Hungarian Prime Minister Viktor Orbán is opposing the sixth package of Russian sanctions on the grounds that they will punitively punish Hungary, which imports most of its oil from Russia, but according to Polish energy and foreign policy experts, the issue is purely political since Hungary could easily find different sources for its oil than Russia.
Hungary may well be leveraging the decision on sanctions as a means to get Brussels to unfreeze funding and to get a longer period in which it can continue to import oil from Russia. This is a serious problem, as delaying the embargo on Russian oil allows Russia to balance its budget and spend more on the war, as well as breaking EU unity.
It also means that other countries such as Greece, Malta, Cyprus, and even Czechia and Slovakia are now demanding a grace period. But unlike Hungary, they are not threatening to use their veto over the issue.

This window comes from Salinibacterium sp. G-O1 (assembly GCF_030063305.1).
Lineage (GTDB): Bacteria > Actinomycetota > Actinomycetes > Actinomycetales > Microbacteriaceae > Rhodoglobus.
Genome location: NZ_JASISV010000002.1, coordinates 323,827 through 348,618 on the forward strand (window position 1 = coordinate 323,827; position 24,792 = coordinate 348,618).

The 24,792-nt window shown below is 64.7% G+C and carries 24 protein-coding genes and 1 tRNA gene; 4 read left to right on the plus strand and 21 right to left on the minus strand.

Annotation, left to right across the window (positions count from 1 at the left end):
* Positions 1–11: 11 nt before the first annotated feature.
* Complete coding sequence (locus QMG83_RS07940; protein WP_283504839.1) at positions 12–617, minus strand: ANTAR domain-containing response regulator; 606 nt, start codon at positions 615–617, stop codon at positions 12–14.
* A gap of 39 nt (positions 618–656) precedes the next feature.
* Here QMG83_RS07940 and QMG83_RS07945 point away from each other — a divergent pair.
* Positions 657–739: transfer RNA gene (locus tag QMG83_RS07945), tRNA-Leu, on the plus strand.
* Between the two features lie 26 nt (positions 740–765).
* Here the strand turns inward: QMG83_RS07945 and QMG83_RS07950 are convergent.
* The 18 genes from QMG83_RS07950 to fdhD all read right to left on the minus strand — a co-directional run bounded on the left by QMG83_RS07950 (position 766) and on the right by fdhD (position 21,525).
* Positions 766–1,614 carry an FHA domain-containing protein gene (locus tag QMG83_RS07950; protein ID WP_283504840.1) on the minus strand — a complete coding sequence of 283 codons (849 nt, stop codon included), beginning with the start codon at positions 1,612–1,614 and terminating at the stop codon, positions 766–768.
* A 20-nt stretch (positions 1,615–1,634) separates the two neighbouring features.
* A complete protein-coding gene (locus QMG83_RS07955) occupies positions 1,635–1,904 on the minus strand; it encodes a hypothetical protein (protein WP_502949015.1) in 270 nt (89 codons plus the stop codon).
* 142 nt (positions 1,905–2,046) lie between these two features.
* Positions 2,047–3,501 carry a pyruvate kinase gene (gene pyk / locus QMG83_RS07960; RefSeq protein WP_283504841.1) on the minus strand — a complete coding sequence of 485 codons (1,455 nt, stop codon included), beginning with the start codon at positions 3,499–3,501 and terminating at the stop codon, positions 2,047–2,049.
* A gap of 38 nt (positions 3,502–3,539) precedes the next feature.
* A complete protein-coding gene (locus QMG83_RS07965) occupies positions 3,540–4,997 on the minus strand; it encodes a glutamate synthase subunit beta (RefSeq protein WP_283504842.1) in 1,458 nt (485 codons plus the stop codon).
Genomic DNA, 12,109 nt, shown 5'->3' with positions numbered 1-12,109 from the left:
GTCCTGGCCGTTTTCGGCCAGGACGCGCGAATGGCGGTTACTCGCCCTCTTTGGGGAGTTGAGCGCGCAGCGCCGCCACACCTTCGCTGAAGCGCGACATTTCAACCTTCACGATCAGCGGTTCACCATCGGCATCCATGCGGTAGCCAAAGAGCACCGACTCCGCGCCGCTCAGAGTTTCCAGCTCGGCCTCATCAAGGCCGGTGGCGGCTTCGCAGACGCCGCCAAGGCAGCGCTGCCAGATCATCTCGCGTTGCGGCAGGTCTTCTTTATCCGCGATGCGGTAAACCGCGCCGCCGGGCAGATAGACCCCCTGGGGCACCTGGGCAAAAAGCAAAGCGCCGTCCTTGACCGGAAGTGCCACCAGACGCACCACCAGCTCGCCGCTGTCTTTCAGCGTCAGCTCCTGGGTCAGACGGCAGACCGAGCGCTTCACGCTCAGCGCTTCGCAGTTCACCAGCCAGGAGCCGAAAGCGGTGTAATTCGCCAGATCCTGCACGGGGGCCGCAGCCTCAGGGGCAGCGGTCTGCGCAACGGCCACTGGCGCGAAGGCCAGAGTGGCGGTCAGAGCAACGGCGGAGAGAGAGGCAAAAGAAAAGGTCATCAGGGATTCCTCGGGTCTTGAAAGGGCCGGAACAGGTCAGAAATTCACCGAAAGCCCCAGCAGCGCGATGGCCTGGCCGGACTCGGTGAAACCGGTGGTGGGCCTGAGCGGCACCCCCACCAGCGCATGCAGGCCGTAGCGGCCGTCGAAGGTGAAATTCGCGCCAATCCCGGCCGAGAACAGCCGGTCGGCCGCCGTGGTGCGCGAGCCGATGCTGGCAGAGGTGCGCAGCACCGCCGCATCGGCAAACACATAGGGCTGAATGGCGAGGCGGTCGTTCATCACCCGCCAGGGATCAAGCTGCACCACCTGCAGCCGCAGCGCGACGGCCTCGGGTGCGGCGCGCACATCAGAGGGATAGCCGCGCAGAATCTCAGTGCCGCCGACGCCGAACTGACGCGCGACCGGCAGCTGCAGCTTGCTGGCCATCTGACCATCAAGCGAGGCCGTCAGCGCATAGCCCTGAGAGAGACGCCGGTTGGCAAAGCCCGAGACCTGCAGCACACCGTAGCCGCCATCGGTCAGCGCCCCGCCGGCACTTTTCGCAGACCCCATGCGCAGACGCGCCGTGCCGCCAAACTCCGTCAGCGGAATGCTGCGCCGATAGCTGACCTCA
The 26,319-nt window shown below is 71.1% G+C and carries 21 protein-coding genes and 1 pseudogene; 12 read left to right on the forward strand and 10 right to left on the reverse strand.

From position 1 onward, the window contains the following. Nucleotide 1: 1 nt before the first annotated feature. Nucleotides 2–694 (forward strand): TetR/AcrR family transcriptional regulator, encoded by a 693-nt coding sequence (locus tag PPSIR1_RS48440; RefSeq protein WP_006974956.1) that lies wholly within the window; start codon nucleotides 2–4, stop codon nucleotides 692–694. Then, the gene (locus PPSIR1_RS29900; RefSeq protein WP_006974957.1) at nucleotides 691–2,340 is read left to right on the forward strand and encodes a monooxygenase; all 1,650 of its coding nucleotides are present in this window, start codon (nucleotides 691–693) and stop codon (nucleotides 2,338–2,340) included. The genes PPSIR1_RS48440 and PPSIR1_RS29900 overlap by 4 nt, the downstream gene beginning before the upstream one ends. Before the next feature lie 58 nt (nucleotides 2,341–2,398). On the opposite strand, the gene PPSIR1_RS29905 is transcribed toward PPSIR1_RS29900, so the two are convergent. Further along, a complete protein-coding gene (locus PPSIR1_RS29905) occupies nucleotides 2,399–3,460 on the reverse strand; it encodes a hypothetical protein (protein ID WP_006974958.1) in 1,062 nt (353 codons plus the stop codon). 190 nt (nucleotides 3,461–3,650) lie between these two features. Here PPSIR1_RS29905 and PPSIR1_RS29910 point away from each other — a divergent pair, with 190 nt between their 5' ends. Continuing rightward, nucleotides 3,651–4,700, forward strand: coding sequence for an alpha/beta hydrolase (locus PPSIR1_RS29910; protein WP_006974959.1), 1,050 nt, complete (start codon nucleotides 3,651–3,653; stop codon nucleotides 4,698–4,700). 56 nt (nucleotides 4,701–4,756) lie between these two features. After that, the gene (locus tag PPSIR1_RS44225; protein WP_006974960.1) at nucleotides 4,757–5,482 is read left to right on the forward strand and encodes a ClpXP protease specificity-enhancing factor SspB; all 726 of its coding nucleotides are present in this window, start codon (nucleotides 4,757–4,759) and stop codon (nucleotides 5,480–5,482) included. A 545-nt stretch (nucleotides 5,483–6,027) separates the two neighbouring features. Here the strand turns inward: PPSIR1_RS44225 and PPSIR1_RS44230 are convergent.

Since Ursula von der Leyen’s visit on Monday failed to change Orbán’s mind, perhaps it is time for Polish Prime Minister Mateusz Morawiecki to take a trip to Budapest — he was willing to harangue German Chancellor Olaf Scholz on the issue of the oil embargo; maybe he could manage to persuade Orbán.
The two prime ministers might than also tackle the thorny issue of the agreement between Polish oil company Lotos and Hungarian MOL — for MOL to buy a stake in that company, which was part and parcel of the European Commission allowing for a merger between Poland’s petrol giant Orlen and Lotos.
The issue of MOL getting access to the Polish market has become a problem for Poland’s ruling party, Law and Justice (PiS), because of Orbán’s stance on the Russian invasion of Ukraine.
Morawiecki and Orbán would have a pretty busy agenda for any meeting.